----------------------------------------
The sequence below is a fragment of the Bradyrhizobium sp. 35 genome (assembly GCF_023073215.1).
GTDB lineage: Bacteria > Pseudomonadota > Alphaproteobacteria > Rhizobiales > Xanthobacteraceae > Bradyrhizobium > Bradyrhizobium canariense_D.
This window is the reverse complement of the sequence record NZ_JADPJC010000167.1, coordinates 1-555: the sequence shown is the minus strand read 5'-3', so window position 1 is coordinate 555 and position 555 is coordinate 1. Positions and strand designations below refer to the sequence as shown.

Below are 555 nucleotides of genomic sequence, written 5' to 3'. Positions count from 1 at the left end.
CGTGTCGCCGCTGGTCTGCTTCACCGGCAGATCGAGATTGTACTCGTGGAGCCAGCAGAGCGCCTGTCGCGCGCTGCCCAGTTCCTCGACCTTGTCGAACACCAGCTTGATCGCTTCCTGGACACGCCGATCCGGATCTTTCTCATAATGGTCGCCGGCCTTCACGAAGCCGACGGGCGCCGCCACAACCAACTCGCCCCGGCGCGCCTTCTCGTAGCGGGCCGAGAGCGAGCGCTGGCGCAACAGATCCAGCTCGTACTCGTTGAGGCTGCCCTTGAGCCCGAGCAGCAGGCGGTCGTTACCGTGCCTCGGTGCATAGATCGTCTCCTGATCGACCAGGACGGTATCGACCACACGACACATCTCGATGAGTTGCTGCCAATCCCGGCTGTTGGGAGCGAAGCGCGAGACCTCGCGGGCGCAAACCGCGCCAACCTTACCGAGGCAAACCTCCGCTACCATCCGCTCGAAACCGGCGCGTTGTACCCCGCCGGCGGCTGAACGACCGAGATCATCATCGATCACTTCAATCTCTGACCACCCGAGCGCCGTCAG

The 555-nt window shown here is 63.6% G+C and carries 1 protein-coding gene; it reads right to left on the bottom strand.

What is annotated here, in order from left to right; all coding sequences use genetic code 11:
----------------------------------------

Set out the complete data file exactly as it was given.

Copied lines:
The sequence below is a fragment of the Bradyrhizobium sp. 35 genome (assembly GCF_023073215.1).
GTDB lineage: Bacteria > Pseudomonadota > Alphaproteobacteria > Rhizobiales > Xanthobacteraceae > Bradyrhizobium > Bradyrhizobium canariense_D.
This window is the reverse complement of the sequence record NZ_JADPJC010000167.1, coordinates 1-555: the sequence shown is the minus strand read 5'-3', so window position 1 is coordinate 555 and position 555 is coordinate 1. Positions and strand designations below refer to the sequence as shown.

Below are 555 nucleotides of genomic sequence, written 5' to 3'. Positions count from 1 at the left end.
CGTGTCGCCGCTGGTCTGCTTCACCGGCAGATCGAGATTGTACTCGTGGAGCCAGCAGAGCGCCTGTCGCGCGCTGCCCAGTTCCTCGACCTTGTCGAACACCAGCTTGATCGCTTCCTGGACACGCCGATCCGGATCTTTCTCATAATGGTCGCCGGCCTTCACGAAGCCGACGGGCGCCGCCACAACCAACTCGCCCCGGCGCGCCTTCTCGTAGCGGGCCGAGAGCGAGCGCTGGCGCAACAGATCCAGCTCGTACTCGTTGAGGCTGCCCTTGAGCCCGAGCAGCAGGCGGTCGTTACCGTGCCTCGGTGCATAGATCGTCTCCTGATCGACCAGGACGGTATCGACCACACGACACATCTCGATGAGTTGCTGCCAATCCCGGCTGTTGGGAGCGAAGCGCGAGACCTCGCGGGCGCAAACCGCGCCAACCTTACCGAGGCAAACCTCCGCTACCATCCGCTCGAAACCGGCGCGTTGTACCCCGCCGGCGGCTGAACGACCGAGATCATCATCGATCACTTCAATCTCTGACCACCCGAGCGCCGTCAG

The 555-nt window shown here is 63.6% G+C and carries 1 protein-coding gene; it reads right to left on the bottom strand.

What is annotated here, in order from left to right; all coding sequences use genetic code 11: